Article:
How: The project will build on existing experimental methods (see Bahrami et al., 2012; Bang et al., 2014; Fusaroli , Rączaszek-Leonardi & Tylén, 2014), using only stimulus computers for behavioural experiments which will take place in the COBE lab.

The experiments will usually take two hours incl breaks. To reach sufficient statistical power, we plan approx. 15-30 pairs (30-60 individuals) of participants, depending on whether we investigate data from both or just one member of the pair. For pilot studies we plan approx. 5 pairs (10 individuals). Over the course of the next year, we plan about 5 pilot experiments and 5 full experiments, including own and course-related data collection (see below).

Why: The theoretical and experimental research that builds on interactive experimental designs is still very recent and modest, and there are still many underspecified and unresolved questions. In order to move forward, we need to develop the proper methodology to test the predictions of the theoretical work and to answer satisfactorily the questions of what role social interaction plays in human behaviour, cognition, and culture. In particular, while allowing individual to interact, this project will using rigorous methods from psychophysics and signal detection theory in a laboratory setting, because strict experimental control is needed to alleviate the many variables emerging from free social interaction.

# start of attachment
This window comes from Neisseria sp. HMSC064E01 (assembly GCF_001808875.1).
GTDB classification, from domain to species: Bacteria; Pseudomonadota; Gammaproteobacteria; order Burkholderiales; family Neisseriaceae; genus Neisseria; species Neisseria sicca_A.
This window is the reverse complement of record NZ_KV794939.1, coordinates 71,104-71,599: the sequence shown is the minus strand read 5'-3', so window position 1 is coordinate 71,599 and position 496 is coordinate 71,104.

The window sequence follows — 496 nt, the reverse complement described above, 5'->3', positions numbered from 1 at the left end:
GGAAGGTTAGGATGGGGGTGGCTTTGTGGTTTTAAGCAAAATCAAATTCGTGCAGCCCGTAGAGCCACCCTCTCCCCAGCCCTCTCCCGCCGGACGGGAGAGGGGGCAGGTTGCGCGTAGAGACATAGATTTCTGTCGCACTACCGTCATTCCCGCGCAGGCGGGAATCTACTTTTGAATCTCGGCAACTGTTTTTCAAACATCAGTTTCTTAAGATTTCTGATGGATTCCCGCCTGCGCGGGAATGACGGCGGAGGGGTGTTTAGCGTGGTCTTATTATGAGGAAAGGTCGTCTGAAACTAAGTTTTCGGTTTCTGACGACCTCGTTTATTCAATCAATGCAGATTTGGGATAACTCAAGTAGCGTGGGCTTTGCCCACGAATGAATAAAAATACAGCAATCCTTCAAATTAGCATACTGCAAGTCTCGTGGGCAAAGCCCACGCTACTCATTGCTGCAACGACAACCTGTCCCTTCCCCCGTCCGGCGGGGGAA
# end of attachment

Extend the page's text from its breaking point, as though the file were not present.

What’s next: As previously in this line of research, this project will produce a number of publications, while also forming a basis for a number of new collaborations across Aarhus and Oxford, as well as previous collaborators.

Additional Comments: Not only will the advancement of interactive experimental paradigms (and the published papers) increase our understanding of interactive behaviour and cognition, we will also attempt to educate and inspire students to increase their understanding of research on interacting minds. We aim to include also a number of our pilot studies as part of the teaching of two courses at AU, which will involve the students in theoretical and empirical research, and in performing an interactive experiment (under supervision). The courses are “The role of linguistic interaction in learning and cognition: An introduction to experimental approaches” (lectured by K Olsen) and Research Workshop: "Experimental Semiotics: Investigating the Emerge of Novel Sign Systems" (lectured by K Tylén and K Olsen). By introducing the students to the basics of interactive experiments, we aim to inspire and encourage future endeavors into the study of processes emerging between interacting minds, and the use of more ecologically valid  paradigms to study them.

Key references: